Michael O'Leary is the man who made air travel affordable for millions of Europeans. When the industry deregulated five years ago, the 41-year-old Irishman was the first to offer discount fares throughout Europe. That has made Ryanair Holdings PLC (RYAAY ) Europe's most profitable player. "We've taken the competition--from British Airways (BA ) to Alitalia to Lufthansa--and blown them away," says O'Leary.
The numbers back him up. In 2002, the airline is expected to post a 49% increase in pretax profits, to $257 million, on a 32% surge in revenues, to $826 million. In the past two years, he has more than doubled passenger manifests, to 15 million, and he plans to do it again by 2005.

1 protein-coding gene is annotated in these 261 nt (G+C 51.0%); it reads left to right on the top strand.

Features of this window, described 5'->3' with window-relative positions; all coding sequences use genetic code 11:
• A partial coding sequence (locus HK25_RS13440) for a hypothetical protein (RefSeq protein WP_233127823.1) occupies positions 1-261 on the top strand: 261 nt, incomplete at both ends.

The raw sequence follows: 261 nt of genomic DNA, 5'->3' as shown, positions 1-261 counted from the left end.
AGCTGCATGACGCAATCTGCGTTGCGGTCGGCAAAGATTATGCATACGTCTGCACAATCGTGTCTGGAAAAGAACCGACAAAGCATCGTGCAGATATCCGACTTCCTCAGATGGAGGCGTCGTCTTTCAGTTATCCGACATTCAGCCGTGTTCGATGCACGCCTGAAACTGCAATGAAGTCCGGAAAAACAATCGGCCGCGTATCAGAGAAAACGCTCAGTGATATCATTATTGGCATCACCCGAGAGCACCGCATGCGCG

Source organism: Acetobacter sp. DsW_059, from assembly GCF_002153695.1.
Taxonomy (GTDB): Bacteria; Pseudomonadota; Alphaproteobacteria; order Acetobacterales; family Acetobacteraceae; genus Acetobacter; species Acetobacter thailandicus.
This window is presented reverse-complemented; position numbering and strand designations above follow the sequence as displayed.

O'Leary's philosophy is simple: "Our strategy is like Wal-Mart (WMT ): We pile it high and sell it cheap." That means using small airports, where planes can get back in the air in just 20 minutes. Free meals? Forget about it: Even a bottle of water sets customers back $3. Ryanair's success has inspired copycats. But with fares half those of its nearest rival, this airline is soaring.
-- First-half profits of $150 million exceeded those for all of 2001, on net margins of 32.5%
-- Biggest market capitalization of any European airline, at $6 billion